While the Temple of Artemis at Ephesus has fallen on hard times, Ephesus itself is one of the most stunning places I have ever visited.
At first I didn’t have a good sense for what it was about. One goes through the entrance gate and you see a few ruins and think, oh, look at those broken columns, aren’t they picturesque. Then you keep walking until you crest a hill and the panorama of Ephesus unfolds below you. That’s the moment that makes the breath catch in your throat, for finally you realize that Ephesus is still a Wonder of the World.
Individual pictures don’t do it justice, for it is the sheer size of Ephesus that overwhelms a visitor. As I descended its main street, I passed one incredible marble structure after another—a theater and temple, then a row of wealthy houses, then a brothel and bathhouse.
At the base of the hill stands the façade of a library that once was one of the largest in the world. Turning the corner, I saw an amphitheater built to hold more than 20,000 people. Turning once again, I saw the remains of a marketplace were merchants once traded goods from around the world.
All of these treasures are set in a peaceful valley cradled by low-lying mountains, so that if you squint your eyes just a bit, it’s not hard at all to imagine how it must once have been here, back in the days when pilgrims flocked to the Temple of Artemis and sailing ships filled the harbor below.
The air is clean and fresh and the sun shines brilliantly, and you think, what an incredible thing it is to be standing right here, right now, in this place.
Part of what makes Ephesus so fascinating are its small details. In a row of houses that are being laboriously reconstructed are mosaics that look as fresh and vivid as if their owner had just stepped out to the market to buy olives and bread.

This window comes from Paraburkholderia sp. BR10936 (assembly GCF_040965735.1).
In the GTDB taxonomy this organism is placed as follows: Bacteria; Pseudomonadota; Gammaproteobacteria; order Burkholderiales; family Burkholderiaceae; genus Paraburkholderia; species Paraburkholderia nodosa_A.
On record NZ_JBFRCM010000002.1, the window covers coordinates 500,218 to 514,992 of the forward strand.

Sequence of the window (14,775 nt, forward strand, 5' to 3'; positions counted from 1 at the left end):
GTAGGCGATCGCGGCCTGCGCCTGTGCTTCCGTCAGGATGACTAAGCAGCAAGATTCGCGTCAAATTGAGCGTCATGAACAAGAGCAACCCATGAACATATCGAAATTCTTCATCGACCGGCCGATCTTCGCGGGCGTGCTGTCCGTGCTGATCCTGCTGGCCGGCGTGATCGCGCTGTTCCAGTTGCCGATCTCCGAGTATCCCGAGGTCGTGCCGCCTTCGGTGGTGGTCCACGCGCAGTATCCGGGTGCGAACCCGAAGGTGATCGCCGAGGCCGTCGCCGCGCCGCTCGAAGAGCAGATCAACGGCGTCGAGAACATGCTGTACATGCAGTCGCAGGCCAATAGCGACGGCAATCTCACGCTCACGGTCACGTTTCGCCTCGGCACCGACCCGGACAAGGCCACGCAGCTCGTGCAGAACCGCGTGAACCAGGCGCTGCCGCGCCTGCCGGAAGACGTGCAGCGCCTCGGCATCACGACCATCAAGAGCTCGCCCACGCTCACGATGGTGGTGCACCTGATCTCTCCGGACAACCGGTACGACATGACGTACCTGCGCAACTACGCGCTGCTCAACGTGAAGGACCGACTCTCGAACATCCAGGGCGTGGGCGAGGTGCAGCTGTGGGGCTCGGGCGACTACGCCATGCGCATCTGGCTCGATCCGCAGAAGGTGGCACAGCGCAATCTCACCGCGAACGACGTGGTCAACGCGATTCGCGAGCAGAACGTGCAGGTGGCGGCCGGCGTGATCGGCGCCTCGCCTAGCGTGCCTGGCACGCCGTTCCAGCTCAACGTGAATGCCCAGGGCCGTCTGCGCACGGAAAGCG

Along the central thoroughfare there’s an etched footprint that directs sailors coming from the harbor to the brothel just up the street. When you stand on the top level of the amphitheater, you can easily hear things said on the stage, proving that the incredible acoustics of the place still resonate.
Ephesus is a place to walk slowly, drinking in beauty and absorbing its history by osmosis. (Below is a brief video clip, to give just a little sense for what it is like.) Honestly, if there is such a thing as a time machine, I think one boards it in Ephesus.
Lori Erickson is one of America’s top travel writers specializing in spiritual journeys. She’s the author of the Near the Exit: Travels With the Not-So-Grim Reaper and Holy Rover: Journeys in Search of Mystery, Miracles, and God. Her website Spiritual Travels features holy sites around the world.